“Our point is simply by leasing, by creating an encumbrance, that that could become a hindrance to developing that solar resource and possibly be foreclosing that future development,” Braden said.

Daue believes the lease proposal reflects the Trump administration’s focus on putting fossil fuel development above other forms of energy development, following years of progress by the BLM in facilitating development of clean, renewable energy. The Wilderness Society points to BLM statistics indicating it has approved enough renewable energy projects to power 7 million homes, and that BLM-approved projects that have become operational since 2011 have provided 9,000 construction and operations jobs and $13.8 billion in capital investments.

“Our public lands are playing a significant and growing role in supporting America’s clean energy economy,” Daue said.



Katie Stevens, manager of the BLM’s Grand Junction Field Office, believes solar facilities can coexist with oil and gas development on the same acreage.

“We think they can be compatible with oil and gas. It’s not like (oil and gas development) takes up the whole landscape,” she said.

She elaborated in an email, “Federal oil and gas leases do not grant exclusive use of the land to the oil and gas lessee. Modern development techniques use a smaller footprint these days than they used to, so the area could likely accommodate both renewable and subsurface energy sources, depending largely on parcel size and topography — and on the presence of sensitive resources that we’d consider in siting for both uses.”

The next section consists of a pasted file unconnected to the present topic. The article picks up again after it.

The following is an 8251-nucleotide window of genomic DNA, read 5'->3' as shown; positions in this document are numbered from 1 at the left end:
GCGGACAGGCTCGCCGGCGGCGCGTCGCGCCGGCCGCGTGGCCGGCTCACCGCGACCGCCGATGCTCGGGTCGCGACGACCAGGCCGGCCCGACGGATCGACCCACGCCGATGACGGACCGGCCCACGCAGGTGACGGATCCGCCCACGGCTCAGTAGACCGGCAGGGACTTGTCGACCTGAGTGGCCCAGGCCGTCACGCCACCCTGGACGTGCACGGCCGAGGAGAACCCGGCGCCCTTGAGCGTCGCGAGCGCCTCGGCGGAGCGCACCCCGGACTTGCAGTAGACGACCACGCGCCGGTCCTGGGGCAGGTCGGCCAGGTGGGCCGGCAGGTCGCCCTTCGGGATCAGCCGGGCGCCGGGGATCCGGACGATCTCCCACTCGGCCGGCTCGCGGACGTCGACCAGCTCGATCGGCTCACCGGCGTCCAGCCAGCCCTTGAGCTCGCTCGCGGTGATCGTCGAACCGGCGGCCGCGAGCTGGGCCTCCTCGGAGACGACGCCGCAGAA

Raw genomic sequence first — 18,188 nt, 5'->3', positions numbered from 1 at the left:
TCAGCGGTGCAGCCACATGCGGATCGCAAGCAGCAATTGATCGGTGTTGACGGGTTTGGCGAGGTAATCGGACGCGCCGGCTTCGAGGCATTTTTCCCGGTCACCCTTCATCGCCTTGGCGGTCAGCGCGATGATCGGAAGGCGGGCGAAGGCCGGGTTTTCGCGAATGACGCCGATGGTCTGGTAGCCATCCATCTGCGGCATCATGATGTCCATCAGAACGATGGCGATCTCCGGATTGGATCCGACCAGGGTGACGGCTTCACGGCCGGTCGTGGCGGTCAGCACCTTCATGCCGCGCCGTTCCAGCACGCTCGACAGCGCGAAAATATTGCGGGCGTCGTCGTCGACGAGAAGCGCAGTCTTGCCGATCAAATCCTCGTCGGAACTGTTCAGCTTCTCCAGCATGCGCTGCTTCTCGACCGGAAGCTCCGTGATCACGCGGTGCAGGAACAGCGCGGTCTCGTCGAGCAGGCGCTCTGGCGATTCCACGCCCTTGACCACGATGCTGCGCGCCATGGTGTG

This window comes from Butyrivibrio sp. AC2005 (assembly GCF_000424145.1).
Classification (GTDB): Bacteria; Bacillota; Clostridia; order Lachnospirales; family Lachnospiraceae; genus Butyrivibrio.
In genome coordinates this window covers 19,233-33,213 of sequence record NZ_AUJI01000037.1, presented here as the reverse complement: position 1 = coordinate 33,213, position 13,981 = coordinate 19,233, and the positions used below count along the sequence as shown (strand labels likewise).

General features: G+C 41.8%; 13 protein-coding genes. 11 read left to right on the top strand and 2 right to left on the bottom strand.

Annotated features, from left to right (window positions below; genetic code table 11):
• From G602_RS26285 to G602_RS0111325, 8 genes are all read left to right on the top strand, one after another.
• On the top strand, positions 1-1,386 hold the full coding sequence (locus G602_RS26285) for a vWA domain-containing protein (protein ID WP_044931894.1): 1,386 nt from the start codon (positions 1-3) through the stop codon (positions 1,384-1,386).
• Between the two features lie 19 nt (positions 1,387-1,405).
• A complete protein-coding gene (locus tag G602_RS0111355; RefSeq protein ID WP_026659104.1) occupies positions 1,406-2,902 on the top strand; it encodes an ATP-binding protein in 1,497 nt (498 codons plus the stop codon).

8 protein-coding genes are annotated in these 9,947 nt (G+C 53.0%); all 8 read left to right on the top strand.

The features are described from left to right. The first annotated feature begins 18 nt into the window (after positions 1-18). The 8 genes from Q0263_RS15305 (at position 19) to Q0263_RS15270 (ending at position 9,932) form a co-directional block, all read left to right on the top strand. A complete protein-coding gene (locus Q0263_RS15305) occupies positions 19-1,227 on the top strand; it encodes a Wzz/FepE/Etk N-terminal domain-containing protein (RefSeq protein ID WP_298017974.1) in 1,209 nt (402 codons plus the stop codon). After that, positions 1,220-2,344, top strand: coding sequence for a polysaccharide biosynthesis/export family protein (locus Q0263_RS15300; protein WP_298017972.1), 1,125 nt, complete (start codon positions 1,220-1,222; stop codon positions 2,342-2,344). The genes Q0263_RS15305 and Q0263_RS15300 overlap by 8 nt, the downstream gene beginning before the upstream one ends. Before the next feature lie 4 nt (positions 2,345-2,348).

“If we receive and approve solar installations, it would potentially make oil and gas siting more difficult, but we could consider that when we lease for oil and gas if facilities are present in the future.”

Daue acknowledged the possibility of the one use not excluding the other.

“However, I think that any kind of encumbrance on the land is going to be something that any solar developer is going to be taking into account when they look into potential development,” he said.

A photovoltaic solar project area entails an exclusive use of the land where it’s built, he said.

“I can’t imagine how you’d have oil and gas infrastructure and solar development on the same acres.”